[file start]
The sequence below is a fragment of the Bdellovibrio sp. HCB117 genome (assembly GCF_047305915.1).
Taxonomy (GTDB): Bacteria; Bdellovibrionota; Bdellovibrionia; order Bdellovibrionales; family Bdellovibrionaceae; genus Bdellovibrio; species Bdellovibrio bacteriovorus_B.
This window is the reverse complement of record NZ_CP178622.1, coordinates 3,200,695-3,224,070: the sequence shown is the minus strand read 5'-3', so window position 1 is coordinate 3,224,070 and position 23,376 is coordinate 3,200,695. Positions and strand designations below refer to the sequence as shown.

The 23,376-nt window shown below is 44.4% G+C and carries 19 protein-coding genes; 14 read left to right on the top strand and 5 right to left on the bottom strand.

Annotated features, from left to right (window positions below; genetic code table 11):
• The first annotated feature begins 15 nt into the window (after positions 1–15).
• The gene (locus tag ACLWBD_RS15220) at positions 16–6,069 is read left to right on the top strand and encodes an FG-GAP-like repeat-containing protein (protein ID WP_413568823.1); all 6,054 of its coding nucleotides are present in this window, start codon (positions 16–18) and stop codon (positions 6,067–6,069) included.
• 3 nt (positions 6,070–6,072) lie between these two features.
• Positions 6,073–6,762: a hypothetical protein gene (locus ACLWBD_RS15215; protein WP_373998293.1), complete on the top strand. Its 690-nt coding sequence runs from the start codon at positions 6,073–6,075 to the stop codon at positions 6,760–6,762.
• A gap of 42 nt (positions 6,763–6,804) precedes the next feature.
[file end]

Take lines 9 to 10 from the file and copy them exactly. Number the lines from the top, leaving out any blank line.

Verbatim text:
• Positions 6,073–6,762: a hypothetical protein gene (locus ACLWBD_RS15215; protein WP_373998293.1), complete on the top strand. Its 690-nt coding sequence runs from the start codon at positions 6,073–6,075 to the stop codon at positions 6,760–6,762.
• A gap of 42 nt (positions 6,763–6,804) precedes the next feature.